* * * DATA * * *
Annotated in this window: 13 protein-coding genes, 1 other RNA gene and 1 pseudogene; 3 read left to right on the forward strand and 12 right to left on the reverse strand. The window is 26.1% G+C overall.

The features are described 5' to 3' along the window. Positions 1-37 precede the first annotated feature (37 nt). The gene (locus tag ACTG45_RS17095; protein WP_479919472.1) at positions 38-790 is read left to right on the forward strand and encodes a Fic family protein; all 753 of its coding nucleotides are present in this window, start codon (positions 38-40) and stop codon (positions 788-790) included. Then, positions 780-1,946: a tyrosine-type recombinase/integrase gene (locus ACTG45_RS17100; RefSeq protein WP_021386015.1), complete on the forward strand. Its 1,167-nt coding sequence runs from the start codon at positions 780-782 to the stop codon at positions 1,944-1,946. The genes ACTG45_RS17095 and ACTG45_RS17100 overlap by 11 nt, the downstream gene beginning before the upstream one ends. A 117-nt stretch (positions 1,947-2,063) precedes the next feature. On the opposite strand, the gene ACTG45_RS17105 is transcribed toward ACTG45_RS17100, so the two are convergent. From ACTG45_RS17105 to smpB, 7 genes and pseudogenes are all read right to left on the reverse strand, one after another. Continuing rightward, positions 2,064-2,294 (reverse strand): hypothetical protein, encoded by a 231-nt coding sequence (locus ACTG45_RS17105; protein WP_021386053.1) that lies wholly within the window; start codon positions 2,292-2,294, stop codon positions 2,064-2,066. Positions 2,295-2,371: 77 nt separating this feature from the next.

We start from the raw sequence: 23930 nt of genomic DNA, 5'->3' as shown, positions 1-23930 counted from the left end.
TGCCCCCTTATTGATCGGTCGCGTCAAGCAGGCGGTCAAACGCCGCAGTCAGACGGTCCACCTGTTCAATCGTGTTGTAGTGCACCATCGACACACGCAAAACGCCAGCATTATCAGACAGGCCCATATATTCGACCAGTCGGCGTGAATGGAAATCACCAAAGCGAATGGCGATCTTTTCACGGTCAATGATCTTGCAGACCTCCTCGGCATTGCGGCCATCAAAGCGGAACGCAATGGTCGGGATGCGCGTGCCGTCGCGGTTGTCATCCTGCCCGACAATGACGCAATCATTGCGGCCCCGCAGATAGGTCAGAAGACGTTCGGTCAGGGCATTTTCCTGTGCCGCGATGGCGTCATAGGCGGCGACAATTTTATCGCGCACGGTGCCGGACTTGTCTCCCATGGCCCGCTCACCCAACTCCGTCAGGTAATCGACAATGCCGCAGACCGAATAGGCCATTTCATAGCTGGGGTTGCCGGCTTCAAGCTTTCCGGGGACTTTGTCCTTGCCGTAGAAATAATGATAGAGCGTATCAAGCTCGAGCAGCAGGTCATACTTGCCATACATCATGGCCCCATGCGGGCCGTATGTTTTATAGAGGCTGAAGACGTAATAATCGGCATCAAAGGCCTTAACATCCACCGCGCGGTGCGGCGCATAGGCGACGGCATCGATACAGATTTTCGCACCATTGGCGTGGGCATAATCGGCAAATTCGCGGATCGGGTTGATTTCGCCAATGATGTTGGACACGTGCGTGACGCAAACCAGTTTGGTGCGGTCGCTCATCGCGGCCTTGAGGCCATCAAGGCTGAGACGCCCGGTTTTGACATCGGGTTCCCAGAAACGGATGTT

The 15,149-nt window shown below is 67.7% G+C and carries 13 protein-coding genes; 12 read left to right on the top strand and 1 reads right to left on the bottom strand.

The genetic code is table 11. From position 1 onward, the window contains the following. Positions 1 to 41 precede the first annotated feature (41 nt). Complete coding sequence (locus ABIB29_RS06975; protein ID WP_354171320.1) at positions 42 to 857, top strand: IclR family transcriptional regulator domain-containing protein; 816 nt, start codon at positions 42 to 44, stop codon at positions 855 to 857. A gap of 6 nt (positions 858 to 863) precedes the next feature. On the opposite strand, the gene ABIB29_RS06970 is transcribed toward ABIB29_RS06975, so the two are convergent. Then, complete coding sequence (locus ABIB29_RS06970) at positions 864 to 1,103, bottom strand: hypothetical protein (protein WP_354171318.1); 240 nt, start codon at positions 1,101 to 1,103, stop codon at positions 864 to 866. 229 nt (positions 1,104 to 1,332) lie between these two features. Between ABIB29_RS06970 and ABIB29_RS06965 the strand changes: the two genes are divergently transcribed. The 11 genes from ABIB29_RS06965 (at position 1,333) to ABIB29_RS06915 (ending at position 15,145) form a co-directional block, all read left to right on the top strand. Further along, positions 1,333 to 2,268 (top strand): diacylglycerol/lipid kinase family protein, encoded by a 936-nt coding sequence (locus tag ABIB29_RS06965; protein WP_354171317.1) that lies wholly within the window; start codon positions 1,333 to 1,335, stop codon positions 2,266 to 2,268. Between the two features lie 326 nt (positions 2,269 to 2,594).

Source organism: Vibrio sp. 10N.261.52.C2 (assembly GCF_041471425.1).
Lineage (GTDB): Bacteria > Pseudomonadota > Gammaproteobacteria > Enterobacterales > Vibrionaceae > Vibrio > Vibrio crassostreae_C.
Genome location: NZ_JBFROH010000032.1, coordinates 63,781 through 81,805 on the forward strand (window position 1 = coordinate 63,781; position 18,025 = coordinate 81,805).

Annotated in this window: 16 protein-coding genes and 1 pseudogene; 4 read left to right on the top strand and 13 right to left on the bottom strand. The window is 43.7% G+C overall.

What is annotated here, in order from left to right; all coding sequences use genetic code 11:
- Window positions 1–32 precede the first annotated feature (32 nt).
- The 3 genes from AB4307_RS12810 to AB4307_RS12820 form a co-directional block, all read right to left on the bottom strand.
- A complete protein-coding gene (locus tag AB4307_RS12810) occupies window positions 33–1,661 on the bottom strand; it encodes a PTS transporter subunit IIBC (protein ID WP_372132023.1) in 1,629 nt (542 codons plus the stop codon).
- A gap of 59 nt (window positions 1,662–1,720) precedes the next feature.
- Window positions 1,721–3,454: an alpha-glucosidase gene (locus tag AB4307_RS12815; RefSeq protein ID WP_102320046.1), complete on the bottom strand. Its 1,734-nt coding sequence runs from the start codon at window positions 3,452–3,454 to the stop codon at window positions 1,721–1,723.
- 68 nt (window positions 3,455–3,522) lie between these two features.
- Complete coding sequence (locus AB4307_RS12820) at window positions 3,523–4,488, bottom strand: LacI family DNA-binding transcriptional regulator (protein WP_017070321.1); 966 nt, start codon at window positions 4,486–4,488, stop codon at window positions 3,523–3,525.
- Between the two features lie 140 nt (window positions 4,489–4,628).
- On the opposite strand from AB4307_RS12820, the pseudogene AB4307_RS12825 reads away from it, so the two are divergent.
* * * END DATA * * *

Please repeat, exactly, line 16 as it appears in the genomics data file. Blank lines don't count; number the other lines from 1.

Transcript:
- Window positions 1,721–3,454: an alpha-glucosidase gene (locus tag AB4307_RS12815; RefSeq protein ID WP_102320046.1), complete on the bottom strand. Its 1,734-nt coding sequence runs from the start codon at window positions 3,452–3,454 to the stop codon at window positions 1,721–1,723.